acetabulum surface. (C) View of the modeled acetabulum rim.
Figure 3. Coronal magnetic resonance arthrogram
demonstrating anterior-superior labral tear with chondral
vol. 6 • no. 2SPORTS HEALTH
(dGEMRIC) has been used to evaluate proteoglycan depletion
to predict early cartilage degeneration. Contrast uptake
correlates inversely to the amount of glycosaminoglycan
content present.25 dGEMRIC in symptomatic FAI shows promise
for detecting early cartilage degeneration.1,25
Abnormal contact resulting from FAI leads to labral damage
and a cascade of events resulting in the development of
osteoarthritis. Finite element modeling has demonstrated that
the absence of a functioning labrum results in an increase
(up to 92%) in contact stress of the acetabular cartilage.21 In
addition, the contact area of the femoroacetabular cartilage
shifts laterally toward the acetabular rim. Labral tearing and/
or deficiency can lead to instability.17,18,57 Three-dimensional
motion analysis of cadaveric hips with simulated labral tears
has shown increased distraction.18
The altered contact pressures, eccentric loading, and loss of
stability that results from labral dysfunction may contribute
to the development of osteoarthritis. In a cadaveric study,
Smith et al57 demonstrated that removal of 2 cm or more of the
labrum reduced hip stability. In addition, strain in the anterior-
superior labrum was increased with a circumferential-type
tear.57 In an in vitro biplanar fluoroscopy study, Myers et al44
demonstrated that the labrum served as a secondary stabilizer
to the iliofemoral ligament in limiting external rotation and
The labrum may also contribute to the suction-seal effect
of the joint.17,57 Loss of the suction-seal can lead to subclinical
instability and abnormal articular cartilage contact loading.17,44,57
In a cadaveric study, Cadet et al17 demonstrated that labral
repair results in lower capsular fluid efflux than do partial
labral resection and/or iliotibial band autograft reconstruction.
Repair, however, was not as effective as the intact labral state.
clinicAl decision mAking
Nonoperative management of symptomatic FAI can help
alleviate pain and restore function.3,15,23 In a prospective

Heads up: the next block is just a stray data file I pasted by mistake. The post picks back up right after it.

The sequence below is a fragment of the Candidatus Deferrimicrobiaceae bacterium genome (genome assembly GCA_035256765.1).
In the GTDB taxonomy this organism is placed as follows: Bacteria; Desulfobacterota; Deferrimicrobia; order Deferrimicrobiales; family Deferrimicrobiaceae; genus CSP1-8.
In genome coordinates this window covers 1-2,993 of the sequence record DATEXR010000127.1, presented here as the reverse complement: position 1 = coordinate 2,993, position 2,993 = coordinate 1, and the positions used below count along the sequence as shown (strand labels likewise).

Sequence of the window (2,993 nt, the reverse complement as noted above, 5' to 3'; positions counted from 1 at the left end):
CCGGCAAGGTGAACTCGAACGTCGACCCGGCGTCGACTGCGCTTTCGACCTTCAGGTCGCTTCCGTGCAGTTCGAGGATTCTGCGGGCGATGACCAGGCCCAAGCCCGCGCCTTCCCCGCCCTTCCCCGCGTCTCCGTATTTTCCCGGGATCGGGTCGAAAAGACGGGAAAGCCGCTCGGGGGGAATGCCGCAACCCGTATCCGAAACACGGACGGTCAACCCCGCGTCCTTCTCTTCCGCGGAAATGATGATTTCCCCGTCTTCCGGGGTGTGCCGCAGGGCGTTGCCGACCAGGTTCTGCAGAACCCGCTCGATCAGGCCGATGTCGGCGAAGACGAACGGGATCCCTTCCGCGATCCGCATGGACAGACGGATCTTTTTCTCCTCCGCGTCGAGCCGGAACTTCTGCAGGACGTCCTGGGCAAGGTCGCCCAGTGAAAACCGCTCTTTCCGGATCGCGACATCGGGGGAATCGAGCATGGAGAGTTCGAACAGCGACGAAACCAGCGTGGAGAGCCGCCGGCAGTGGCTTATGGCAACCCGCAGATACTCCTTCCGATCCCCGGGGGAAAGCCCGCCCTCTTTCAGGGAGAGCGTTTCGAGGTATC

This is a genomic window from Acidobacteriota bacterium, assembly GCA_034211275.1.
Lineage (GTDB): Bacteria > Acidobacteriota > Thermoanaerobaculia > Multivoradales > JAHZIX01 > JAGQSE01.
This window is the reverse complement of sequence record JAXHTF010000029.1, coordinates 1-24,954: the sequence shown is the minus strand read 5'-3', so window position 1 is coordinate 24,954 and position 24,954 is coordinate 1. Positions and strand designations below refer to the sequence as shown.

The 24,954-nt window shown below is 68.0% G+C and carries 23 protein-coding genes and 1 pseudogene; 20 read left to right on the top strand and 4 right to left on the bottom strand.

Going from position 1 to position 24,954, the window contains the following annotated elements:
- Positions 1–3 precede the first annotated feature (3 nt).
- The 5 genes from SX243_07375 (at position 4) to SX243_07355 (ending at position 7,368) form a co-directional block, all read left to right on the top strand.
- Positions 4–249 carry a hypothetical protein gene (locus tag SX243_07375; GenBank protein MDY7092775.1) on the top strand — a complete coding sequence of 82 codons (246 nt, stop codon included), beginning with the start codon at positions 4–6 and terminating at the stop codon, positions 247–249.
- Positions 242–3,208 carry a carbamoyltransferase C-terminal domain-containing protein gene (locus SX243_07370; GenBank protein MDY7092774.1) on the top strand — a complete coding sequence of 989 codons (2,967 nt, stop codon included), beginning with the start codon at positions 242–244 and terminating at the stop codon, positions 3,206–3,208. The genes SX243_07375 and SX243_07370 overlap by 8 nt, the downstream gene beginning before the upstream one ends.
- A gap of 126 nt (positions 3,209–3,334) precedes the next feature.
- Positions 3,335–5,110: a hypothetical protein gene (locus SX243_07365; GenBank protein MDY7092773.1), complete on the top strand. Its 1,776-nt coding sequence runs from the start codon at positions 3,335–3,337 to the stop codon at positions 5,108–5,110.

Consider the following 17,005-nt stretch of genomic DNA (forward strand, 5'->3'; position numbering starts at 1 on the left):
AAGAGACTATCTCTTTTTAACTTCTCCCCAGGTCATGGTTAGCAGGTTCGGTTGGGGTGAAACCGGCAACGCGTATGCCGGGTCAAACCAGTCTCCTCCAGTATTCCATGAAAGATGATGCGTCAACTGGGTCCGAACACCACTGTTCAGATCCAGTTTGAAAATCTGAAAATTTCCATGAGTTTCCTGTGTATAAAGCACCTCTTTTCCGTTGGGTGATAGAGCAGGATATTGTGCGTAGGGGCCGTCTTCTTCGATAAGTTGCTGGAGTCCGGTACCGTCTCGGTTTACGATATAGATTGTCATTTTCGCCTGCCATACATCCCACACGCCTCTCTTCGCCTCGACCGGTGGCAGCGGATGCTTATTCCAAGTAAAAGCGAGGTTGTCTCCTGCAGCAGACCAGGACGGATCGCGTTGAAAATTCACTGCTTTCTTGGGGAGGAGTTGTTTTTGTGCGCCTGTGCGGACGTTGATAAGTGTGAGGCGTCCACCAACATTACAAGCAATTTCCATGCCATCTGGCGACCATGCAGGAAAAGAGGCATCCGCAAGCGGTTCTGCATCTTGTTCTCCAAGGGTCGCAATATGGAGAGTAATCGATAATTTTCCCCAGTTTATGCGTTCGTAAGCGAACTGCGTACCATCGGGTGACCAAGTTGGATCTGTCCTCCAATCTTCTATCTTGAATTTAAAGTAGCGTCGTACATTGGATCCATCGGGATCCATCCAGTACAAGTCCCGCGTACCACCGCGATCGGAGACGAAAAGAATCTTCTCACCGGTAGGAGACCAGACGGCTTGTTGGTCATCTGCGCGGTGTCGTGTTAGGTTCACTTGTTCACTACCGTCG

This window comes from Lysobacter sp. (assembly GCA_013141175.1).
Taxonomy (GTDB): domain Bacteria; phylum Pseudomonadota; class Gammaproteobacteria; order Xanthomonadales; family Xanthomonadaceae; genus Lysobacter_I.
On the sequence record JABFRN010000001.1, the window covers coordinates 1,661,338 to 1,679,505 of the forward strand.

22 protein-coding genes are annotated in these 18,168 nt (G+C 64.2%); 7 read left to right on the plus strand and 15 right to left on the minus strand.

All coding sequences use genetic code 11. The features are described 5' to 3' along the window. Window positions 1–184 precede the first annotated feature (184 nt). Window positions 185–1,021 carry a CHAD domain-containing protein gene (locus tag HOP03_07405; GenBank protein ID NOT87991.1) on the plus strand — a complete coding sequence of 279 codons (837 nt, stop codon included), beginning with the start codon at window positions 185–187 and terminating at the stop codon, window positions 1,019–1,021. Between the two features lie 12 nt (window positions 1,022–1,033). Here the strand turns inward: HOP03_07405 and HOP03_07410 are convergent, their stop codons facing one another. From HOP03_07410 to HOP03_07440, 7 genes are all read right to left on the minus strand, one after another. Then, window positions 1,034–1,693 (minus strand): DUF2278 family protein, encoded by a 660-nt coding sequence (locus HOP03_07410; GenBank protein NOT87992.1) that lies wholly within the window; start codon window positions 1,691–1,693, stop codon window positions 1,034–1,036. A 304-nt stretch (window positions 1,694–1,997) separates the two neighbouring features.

observational study of patients with symptomatic prearthritic
intra-articular hip disorders, 44% of patients treated
conservatively had a satisfactory outcome at 1 year.30 In
comparing the nonoperative versus operative groups, both
groups demonstrated improved outcomes without a significant
difference.30 The impact of these nonoperative modalities
on the natural history of the development of degenerative
osteoarthritis from FAI is not known, largely because
there is no consensus at this time on the natural history of
asymptomatic and symptomatic FAI.
Intra-articular cortisone injection is often performed to
decipher intra-articular from extra-articular pathology. In a
retrospective review comparing physical examination, MRI,
magnetic resonance arthrography, and intra-articular injection
of anesthetic, Byrd and Jones demonstrated that injection
was 90% accurate at diagnosing intra-articular pathology.15 In
a retrospective review of patients who underwent injection
before arthroscopy, Kivlan et al34 found that patients with
acetabular chondral damage had significant pain relief
compared with those without chondral damage. The presence
and severity of FAI and labral pathology did not influence the
percentage relief from injection.34 Therefore, in patients with
isolated FAI, there is a possibility that they may not obtain
significant benefit from injection if there is no associated
The decision to pursue open versus arthroscopic
intervention depends on the pathomorphology as well
as surgeon experience. Open surgical dislocation may be
the best treatment option for posterior cam deformities
or global pincer deformities in the event that appropriate
access to the joint cannot be attained through traction only.
Studies have demonstrated improved outcomes at midterm
follow-up with this technique, including return to play in
high-level athletes.45,46 This technique, however, is technically
demanding, with complications including trochanteric
nonunion, heterotopic ossification, and avascular necrosis
of the femoral head with acetabular retroversion and/or
posterior wall insufficiency; open reverse periacetabular
osteotomy is effective at reorienting the acetabulum. This is
a technically difficult procedure with risk of neurovascular
injury, symptomatic hardware, and nonunion.8 Studies have
demonstrated improved pain relief, function, and range of
motion when performed effectively.56
Recent technical advances in hip arthroscopy have enabled
surgeons to address osseous and soft tissue pathologies that were
once managed by open surgery. In a comparative series, Bedi
et al10 demonstrated that arthroscopic osteochondroplasty has
similar efficacy to open surgical dislocation for restoring head-
neck offset, depth, and arc of resection for anterior and anterior-
superior cam and focal pincer pathology. Similarly, Buchler
et al12 demonstrated similar efficacy of osseous correction of
cam-type deformity between the 2 techniques. Success of
arthroscopy, however, depended on surgeon experience.12
Current limitations of arthroscopy for FAI, including
posterior-superior cam and acetabular lesions, may become
routinely manageable via arthroscopy and mitigate the
morbidity associated with open procedures.
Long-term Follow-up Studies
Unfortunately, there is a paucity of level 1 or 2 data available.
In a cohort of 50 consecutive patients with 100% follow-up
at 10 years, Byrd and Jones16 reported improved functional
outcome scores in patients who were younger and had a
shorter duration of symptoms and a normal center-edge angle.
Investigations Examining Outcomes
Following FAI Treatment
With some exceptions, studies examining outcomes for
patients undergoing treatment for FAI are mostly limited to
Gupta et al Mar • Apr 2014
smaller patient populations with short- to mid-term follow-up
(Table 1). In one of the larger studies on FAI treatment, Larson
et al39 investigated the effect of radiographic arthritis on
clinical outcomes in cohorts with FAI only and those with FAI